What does Proverbs 4:24 mean?
ESV: Put away from you crooked speech, and put devious talk far from you.
NIV: Keep your mouth free of perversity; keep corrupt talk far from your lips.
NASB: Rid yourself of a deceitful mouth And keep devious speech far from you.
CSB: Don't let your mouth speak dishonestly, and don't let your lips talk deviously.
NLT: Avoid all perverse talk; stay away from corrupt speech.
KJV: Put away from thee a froward mouth, and perverse lips put far from thee.
NKJV: Put away from you a deceitful mouth, And put perverse lips far from you.
Verse Commentary:
As Jesus pointed out in Luke 6:45, there is a close connection between what is in the heart and what comes out of the mouth. After urging his son to guard his heart (Proverbs 4:23), Solomon tells him to put crooked speech and devious talk far from him. The term translated "crooked" here is the same as used in Proverbs 2:15. It carries the idea of someone who speaks in a manipulative or immoral manner. The same basic idea is repeated here, with a condemnation of speech which is "off-color," either in intent or in form.

Corrupt and foul talk betray an evil heart. Christians are commanded to put aside falsehood, angry words, corrupt talk, bitter words, slander, malice, and obscene talk (Ephesians 4:25–31; Colossians 3:8). The apostle James writes about the power of the tongue and says it is "set on fire by hell" (James 3:6), and he points out the incongruity of using the tongue to bless and curse (James 3:9–10). He writes in verse 10: "My brothers, these things ought not to be so."

A person may argue that words are just words, and therefore there is nothing wrong with any particular term or combination of syllables. However, that reasoning does not stand up to the indictment Scripture levels against corrupt and foul speech. Whether one feels the physical sounds matter or not, the intent of the heart matters a great deal—making it clear that controlling one's tongue is more than a mere suggestion.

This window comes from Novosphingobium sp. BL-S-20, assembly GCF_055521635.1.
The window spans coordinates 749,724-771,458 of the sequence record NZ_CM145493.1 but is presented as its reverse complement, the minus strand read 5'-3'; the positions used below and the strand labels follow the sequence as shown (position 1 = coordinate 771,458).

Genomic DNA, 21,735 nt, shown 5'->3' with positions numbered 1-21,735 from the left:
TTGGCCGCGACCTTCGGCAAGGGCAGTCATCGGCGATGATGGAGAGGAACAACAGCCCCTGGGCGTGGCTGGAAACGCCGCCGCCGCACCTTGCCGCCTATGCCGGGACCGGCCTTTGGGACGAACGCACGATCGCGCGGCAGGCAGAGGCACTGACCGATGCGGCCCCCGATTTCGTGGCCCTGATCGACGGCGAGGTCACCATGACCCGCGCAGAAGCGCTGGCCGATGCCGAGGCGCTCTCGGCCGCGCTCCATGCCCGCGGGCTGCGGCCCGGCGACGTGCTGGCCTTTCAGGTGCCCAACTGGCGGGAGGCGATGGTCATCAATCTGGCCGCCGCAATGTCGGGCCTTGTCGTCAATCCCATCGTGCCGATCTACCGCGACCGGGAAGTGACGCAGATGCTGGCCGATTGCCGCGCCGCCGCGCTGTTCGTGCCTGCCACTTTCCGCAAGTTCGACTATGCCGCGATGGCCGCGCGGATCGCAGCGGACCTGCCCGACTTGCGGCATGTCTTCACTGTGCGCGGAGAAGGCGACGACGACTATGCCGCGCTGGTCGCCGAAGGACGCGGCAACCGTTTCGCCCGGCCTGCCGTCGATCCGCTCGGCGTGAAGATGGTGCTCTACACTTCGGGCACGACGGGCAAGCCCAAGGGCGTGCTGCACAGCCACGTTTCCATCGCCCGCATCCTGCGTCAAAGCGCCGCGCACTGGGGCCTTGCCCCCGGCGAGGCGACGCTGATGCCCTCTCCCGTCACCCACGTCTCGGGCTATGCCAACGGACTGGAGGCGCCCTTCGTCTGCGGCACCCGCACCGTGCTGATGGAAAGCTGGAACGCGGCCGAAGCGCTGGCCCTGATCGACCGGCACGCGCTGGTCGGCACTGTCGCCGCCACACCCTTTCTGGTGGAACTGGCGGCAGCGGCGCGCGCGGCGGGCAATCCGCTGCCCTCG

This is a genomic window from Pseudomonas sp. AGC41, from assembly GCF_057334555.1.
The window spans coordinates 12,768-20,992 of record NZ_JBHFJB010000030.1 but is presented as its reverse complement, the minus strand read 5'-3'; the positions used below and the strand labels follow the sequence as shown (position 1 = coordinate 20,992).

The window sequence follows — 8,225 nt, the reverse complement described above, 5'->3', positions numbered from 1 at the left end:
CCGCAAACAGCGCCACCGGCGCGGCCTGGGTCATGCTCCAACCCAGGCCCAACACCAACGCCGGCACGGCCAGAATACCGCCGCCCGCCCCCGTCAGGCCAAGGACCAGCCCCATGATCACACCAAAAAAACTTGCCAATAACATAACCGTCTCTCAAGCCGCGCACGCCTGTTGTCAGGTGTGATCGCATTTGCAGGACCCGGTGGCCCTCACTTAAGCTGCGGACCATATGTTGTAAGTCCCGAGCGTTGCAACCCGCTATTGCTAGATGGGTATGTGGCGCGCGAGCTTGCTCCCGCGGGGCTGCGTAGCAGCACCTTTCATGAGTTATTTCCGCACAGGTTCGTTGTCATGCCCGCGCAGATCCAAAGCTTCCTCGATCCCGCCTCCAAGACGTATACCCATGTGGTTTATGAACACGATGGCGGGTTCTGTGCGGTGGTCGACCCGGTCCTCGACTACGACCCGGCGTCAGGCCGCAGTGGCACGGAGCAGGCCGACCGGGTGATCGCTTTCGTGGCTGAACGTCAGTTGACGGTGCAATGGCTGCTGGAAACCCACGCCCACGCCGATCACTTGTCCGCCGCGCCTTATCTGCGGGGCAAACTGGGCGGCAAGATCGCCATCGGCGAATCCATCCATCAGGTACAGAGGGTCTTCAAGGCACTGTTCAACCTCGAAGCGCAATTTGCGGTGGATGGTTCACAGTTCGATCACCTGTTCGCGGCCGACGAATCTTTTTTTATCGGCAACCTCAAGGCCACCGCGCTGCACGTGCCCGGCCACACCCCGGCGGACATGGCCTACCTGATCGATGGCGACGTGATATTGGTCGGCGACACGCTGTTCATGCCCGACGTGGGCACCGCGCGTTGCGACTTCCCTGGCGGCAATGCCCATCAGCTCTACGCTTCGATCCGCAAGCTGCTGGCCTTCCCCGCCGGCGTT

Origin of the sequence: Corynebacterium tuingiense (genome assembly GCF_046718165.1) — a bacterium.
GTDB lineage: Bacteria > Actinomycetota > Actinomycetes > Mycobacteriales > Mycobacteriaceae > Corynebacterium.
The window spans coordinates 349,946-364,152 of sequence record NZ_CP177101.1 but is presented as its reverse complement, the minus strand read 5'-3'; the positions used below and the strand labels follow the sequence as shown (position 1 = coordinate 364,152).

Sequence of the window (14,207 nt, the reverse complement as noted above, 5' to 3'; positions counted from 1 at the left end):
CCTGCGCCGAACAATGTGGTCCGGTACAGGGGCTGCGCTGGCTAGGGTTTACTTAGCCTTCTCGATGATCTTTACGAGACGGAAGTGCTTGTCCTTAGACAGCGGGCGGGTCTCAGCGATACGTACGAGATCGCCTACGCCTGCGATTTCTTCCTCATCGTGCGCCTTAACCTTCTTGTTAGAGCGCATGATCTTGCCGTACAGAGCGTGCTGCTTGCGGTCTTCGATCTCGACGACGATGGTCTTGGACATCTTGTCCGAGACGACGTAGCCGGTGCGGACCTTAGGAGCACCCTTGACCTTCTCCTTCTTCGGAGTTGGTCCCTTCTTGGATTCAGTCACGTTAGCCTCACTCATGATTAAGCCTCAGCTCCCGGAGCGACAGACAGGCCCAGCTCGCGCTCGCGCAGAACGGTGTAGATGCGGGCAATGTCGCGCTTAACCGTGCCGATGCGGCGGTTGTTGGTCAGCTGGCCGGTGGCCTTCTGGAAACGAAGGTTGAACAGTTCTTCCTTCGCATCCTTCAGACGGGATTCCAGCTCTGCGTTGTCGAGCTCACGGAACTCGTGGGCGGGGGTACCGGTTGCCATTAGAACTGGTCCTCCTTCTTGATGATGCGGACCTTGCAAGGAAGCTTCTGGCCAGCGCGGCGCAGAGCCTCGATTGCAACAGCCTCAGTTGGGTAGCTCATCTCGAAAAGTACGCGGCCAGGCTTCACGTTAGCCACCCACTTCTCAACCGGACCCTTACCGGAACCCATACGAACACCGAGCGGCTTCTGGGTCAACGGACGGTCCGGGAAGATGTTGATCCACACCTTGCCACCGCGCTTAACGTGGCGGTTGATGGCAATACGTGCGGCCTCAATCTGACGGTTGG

Verse Context:
Proverbs 4:20–27 concludes the chapter with Solomon telling his son how to live. This follows earlier explanations of advice his own father, David, gave to him. Emphasis here is on the attitude of the heart, the focus of the eyes, and the direction of the feet. This begins with a pattern seen many other places in Proverbs: an encouragement to value godly wisdom.
Chapter Summary:
Common for the first nine chapters of Proverbs, Solomon urges his sons—possibly also other students—to listen to his words. He recalls his early years, when he heard some of these words from his father, David. Wisdom is upheld as the most beneficial thing a person can acquire in life. It brings honor and safety. In contrast, the wicked are perpetual wrongdoers whose goal is to lead others astray. They live for wickedness and violence, and they stumble in the darkness. Solomon urges his sons not to deviate from the path of godly wisdom, either ''to the right or to the left.''
Chapter Context:
The first nine chapters of the book of Proverbs focus on extolling the value of godly wisdom. In this chapter King Solomon continues to pass along this message to his son. His advice to his sons—possibly also meaning his students—in chapter 4 is similar to what he says in Proverbs 1:8–9; 2:1–6; 3:1–2, 21–26; 5:1–2; 6:20–22; 7:1–3, 24; and 8:22–36. The words of this chapter are partly taken from advice Solomon recalls hearing from his own father, David.
Book Summary:
Proverbs is best understood in context with the books of Ecclesiastes and Job. In Proverbs, “wisdom” is given in short, simple, general terms. Ecclesiastes represents wisdom based on observation and experience. This often shows how the general principles of the book of Proverbs don’t apply in absolutely every circumstance. Job represents wisdom based on the experience of suffering and injustice. All three come to the conclusion that God does indeed know best, and the most sensible course of action is to follow His will.
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